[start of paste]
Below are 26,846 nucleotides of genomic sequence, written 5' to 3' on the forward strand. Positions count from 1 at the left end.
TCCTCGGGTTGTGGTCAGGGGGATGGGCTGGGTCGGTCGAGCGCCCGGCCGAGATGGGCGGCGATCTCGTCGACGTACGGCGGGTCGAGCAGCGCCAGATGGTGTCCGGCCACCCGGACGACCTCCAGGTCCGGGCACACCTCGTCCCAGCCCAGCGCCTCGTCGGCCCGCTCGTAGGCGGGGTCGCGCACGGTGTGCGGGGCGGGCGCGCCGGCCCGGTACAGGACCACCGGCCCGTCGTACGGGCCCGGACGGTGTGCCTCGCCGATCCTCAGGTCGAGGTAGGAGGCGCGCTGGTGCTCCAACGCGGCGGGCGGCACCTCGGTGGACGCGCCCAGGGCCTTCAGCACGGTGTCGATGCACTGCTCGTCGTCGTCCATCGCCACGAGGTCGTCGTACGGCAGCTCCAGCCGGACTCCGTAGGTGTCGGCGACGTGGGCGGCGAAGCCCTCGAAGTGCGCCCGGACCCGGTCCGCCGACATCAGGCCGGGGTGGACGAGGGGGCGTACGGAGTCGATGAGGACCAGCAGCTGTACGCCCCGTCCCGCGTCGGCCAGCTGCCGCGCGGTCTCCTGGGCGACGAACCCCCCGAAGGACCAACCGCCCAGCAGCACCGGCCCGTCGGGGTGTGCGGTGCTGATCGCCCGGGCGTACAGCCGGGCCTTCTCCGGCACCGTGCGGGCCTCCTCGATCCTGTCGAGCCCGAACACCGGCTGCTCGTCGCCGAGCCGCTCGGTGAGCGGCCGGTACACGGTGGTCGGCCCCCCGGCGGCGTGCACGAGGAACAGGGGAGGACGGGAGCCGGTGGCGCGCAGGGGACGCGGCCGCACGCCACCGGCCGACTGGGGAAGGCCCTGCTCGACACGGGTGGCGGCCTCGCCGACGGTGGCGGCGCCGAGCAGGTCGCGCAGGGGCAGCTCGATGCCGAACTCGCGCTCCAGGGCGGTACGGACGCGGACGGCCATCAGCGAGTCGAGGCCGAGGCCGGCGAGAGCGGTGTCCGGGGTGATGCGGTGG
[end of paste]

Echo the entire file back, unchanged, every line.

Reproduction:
Below are 26,846 nucleotides of genomic sequence, written 5' to 3' on the forward strand. Positions count from 1 at the left end.
TCCTCGGGTTGTGGTCAGGGGGATGGGCTGGGTCGGTCGAGCGCCCGGCCGAGATGGGCGGCGATCTCGTCGACGTACGGCGGGTCGAGCAGCGCCAGATGGTGTCCGGCCACCCGGACGACCTCCAGGTCCGGGCACACCTCGTCCCAGCCCAGCGCCTCGTCGGCCCGCTCGTAGGCGGGGTCGCGCACGGTGTGCGGGGCGGGCGCGCCGGCCCGGTACAGGACCACCGGCCCGTCGTACGGGCCCGGACGGTGTGCCTCGCCGATCCTCAGGTCGAGGTAGGAGGCGCGCTGGTGCTCCAACGCGGCGGGCGGCACCTCGGTGGACGCGCCCAGGGCCTTCAGCACGGTGTCGATGCACTGCTCGTCGTCGTCCATCGCCACGAGGTCGTCGTACGGCAGCTCCAGCCGGACTCCGTAGGTGTCGGCGACGTGGGCGGCGAAGCCCTCGAAGTGCGCCCGGACCCGGTCCGCCGACATCAGGCCGGGGTGGACGAGGGGGCGTACGGAGTCGATGAGGACCAGCAGCTGTACGCCCCGTCCCGCGTCGGCCAGCTGCCGCGCGGTCTCCTGGGCGACGAACCCCCCGAAGGACCAACCGCCCAGCAGCACCGGCCCGTCGGGGTGTGCGGTGCTGATCGCCCGGGCGTACAGCCGGGCCTTCTCCGGCACCGTGCGGGCCTCCTCGATCCTGTCGAGCCCGAACACCGGCTGCTCGTCGCCGAGCCGCTCGGTGAGCGGCCGGTACACGGTGGTCGGCCCCCCGGCGGCGTGCACGAGGAACAGGGGAGGACGGGAGCCGGTGGCGCGCAGGGGACGCGGCCGCACGCCACCGGCCGACTGGGGAAGGCCCTGCTCGACACGGGTGGCGGCCTCGCCGACGGTGGCGGCGCCGAGCAGGTCGCGCAGGGGCAGCTCGATGCCGAACTCGCGCTCCAGGGCGGTACGGACGCGGACGGCCATCAGCGAGTCGAGGCCGAGGCCGGCGAGAGCGGTGTCCGGGGTGATGCGGTGG